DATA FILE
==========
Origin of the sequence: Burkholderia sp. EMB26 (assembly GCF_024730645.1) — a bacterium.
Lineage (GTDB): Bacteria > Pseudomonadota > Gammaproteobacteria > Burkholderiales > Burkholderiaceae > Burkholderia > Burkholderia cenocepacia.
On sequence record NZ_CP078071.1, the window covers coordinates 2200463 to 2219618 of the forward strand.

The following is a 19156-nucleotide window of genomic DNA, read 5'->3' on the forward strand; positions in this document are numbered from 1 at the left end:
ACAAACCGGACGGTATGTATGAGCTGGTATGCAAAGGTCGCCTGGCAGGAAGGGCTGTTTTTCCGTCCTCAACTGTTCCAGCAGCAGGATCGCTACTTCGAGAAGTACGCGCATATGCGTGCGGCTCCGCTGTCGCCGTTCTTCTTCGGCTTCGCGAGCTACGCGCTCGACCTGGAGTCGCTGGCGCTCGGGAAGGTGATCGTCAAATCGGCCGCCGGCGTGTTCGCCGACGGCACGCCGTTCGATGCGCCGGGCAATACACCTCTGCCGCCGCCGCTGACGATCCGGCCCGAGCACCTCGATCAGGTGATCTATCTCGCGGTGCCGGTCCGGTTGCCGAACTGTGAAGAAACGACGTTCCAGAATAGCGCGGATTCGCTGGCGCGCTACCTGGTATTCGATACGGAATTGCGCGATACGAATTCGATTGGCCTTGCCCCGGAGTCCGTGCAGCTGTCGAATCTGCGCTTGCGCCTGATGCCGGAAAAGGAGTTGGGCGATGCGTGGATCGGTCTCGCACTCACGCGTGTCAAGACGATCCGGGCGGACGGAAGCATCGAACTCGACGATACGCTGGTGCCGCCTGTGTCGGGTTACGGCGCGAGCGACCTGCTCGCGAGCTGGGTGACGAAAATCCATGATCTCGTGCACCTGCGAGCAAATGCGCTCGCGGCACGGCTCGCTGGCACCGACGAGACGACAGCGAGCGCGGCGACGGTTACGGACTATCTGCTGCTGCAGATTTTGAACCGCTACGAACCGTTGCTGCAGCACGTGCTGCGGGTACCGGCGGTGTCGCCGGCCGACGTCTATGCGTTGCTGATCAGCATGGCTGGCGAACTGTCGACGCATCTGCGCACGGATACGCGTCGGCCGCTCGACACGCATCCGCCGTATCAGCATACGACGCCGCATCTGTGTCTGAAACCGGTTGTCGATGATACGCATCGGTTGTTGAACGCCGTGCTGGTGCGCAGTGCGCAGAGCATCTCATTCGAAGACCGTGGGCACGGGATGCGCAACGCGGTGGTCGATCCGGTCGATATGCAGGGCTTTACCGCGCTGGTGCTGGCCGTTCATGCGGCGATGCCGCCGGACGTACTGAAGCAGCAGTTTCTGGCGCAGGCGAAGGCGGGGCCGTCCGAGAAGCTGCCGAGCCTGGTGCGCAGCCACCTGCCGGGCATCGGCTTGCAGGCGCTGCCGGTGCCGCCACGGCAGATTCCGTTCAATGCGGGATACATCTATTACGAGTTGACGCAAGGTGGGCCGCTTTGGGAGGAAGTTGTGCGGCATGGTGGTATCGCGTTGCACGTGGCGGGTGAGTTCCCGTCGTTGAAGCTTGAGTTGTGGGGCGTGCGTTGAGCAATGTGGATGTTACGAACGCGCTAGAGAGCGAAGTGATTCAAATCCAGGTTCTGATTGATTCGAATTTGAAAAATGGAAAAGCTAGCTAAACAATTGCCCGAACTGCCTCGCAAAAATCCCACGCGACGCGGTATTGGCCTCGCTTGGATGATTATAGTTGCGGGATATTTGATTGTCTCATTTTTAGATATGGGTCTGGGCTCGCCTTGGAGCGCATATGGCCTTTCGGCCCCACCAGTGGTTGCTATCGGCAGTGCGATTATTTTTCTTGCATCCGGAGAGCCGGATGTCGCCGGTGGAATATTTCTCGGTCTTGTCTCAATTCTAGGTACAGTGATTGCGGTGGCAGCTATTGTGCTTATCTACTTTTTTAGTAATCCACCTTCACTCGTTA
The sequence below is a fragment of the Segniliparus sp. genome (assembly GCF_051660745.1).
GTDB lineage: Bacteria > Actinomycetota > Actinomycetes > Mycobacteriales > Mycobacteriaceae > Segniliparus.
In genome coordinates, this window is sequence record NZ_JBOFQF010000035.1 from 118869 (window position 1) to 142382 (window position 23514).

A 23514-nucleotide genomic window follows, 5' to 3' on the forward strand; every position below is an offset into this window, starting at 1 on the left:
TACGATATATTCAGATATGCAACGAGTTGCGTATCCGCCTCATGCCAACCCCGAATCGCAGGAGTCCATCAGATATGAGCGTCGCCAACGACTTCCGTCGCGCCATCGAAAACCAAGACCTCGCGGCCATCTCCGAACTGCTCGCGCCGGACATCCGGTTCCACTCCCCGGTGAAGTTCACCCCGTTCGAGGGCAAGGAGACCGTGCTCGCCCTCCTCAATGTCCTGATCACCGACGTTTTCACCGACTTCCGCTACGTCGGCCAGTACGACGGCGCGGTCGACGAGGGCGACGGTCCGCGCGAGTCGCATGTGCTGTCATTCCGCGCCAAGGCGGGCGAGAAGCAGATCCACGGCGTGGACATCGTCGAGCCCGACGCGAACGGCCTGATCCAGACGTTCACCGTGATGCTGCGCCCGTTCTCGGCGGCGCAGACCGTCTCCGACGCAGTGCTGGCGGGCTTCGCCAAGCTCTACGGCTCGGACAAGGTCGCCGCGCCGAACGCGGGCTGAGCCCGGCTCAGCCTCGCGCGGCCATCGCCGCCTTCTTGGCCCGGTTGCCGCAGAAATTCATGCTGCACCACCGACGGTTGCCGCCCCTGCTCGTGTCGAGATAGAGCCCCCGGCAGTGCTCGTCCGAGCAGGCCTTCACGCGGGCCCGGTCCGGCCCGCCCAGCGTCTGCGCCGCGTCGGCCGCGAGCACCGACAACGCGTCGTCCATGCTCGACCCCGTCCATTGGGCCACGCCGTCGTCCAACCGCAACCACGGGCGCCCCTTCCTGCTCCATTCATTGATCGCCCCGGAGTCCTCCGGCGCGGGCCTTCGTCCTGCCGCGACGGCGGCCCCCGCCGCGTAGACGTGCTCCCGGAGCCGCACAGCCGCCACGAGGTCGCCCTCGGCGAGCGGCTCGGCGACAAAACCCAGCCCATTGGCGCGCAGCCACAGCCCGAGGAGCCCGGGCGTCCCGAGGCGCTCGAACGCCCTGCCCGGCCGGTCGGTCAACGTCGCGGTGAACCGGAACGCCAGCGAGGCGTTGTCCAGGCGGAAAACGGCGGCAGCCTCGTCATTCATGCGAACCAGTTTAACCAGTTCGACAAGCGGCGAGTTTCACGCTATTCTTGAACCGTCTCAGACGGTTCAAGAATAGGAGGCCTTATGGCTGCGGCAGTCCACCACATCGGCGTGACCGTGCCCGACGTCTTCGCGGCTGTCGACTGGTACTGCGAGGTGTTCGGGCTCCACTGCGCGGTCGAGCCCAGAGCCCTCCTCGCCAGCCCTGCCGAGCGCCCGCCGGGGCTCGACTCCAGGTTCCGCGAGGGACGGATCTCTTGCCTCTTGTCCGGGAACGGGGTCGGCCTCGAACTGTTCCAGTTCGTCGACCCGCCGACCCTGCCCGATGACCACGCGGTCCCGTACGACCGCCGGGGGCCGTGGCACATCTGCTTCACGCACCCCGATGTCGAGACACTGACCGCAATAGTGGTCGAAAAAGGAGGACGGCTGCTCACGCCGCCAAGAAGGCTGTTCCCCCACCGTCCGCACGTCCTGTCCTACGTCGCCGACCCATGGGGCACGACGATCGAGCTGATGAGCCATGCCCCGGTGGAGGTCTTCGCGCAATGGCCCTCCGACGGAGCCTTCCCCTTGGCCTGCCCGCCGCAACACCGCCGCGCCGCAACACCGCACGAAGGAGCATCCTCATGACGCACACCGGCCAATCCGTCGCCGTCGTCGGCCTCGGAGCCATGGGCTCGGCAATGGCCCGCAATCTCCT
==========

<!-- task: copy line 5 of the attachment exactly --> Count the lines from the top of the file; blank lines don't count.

ACAAACCGGACGGTATGTATGAGCTGGTATGCAAAGGTCGCCTGGCAGGAAGGGCTGTTTTTCCGTCCTCAACTGTTCCAGCAGCAGGATCGCTACTTCGAGAAGTACGCGCATATGCGTGCGGCTCCGCTGTCGCCGTTCTTCTTCGGCTTCGCGAGCTACGCGCTCGACCTGGAGTCGCTGGCGCTCGGGAAGGTGATCGTCAAATCGGCCGCCGGCGTGTTCGCCGACGGCACGCCGTTCGATGCGCCGGGCAATACACCTCTGCCGCCGCCGCTGACGATCCGGCCCGAGCACCTCGATCAGGTGATCTATCTCGCGGTGCCGGTCCGGTTGCCGAACTGTGAAGAAACGACGTTCCAGAATAGCGCGGATTCGCTGGCGCGCTACCTGGTATTCGATACGGAATTGCGCGATACGAATTCGATTGGCCTTGCCCCGGAGTCCGTGCAGCTGTCGAATCTGCGCTTGCGCCTGATGCCGGAAAAGGAGTTGGGCGATGCGTGGATCGGTCTCGCACTCACGCGTGTCAAGACGATCCGGGCGGACGGAAGCATCGAACTCGACGATACGCTGGTGCCGCCTGTGTCGGGTTACGGCGCGAGCGACCTGCTCGCGAGCTGGGTGACGAAAATCCATGATCTCGTGCACCTGCGAGCAAATGCGCTCGCGGCACGGCTCGCTGGCACCGACGAGACGACAGCGAGCGCGGCGACGGTTACGGACTATCTGCTGCTGCAGATTTTGAACCGCTACGAACCGTTGCTGCAGCACGTGCTGCGGGTACCGGCGGTGTCGCCGGCCGACGTCTATGCGTTGCTGATCAGCATGGCTGGCGAACTGTCGACGCATCTGCGCACGGATACGCGTCGGCCGCTCGACACGCATCCGCCGTATCAGCATACGACGCCGCATCTGTGTCTGAAACCGGTTGTCGATGATACGCATCGGTTGTTGAACGCCGTGCTGGTGCGCAGTGCGCAGAGCATCTCATTCGAAGACCGTGGGCACGGGATGCGCAACGCGGTGGTCGATCCGGTCGATATGCAGGGCTTTACCGCGCTGGTGCTGGCCGTTCATGCGGCGATGCCGCCGGACGTACTGAAGCAGCAGTTTCTGGCGCAGGCGAAGGCGGGGCCGTCCGAGAAGCTGCCGAGCCTGGTGCGCAGCCACCTGCCGGGCATCGGCTTGCAGGCGCTGCCGGTGCCGCCACGGCAGATTCCGTTCAATGCGGGATACATCTATTACGAGTTGACGCAAGGTGGGCCGCTTTGGGAGGAAGTTGTGCGGCATGGTGGTATCGCGTTGCACGTGGCGGGTGAGTTCCCGTCGTTGAAGCTTGAGTTGTGGGGCGTGCGTTGAGCAATGTGGATGTTACGAACGCGCTAGAGAGCGAAGTGATTCAAATCCAGGTTCTGATTGATTCGAATTTGAAAAATGGAAAAGCTAGCTAAACAATTGCCCGAACTGCCTCGCAAAAATCCCACGCGACGCGGTATTGGCCTCGCTTGGATGATTATAGTTGCGGGATATTTGATTGTCTCATTTTTAGATATGGGTCTGGGCTCGCCTTGGAGCGCATATGGCCTTTCGGCCCCACCAGTGGTTGCTATCGGCAGTGCGATTATTTTTCTTGCATCCGGAGAGCCGGATGTCGCCGGTGGAATATTTCTCGGTCTTGTCTCAATTCTAGGTACAGTGATTGCGGTGGCAGCTATTGTGCTTATCTACTTTTTTAGTAATCCACCTTCACTCGTTA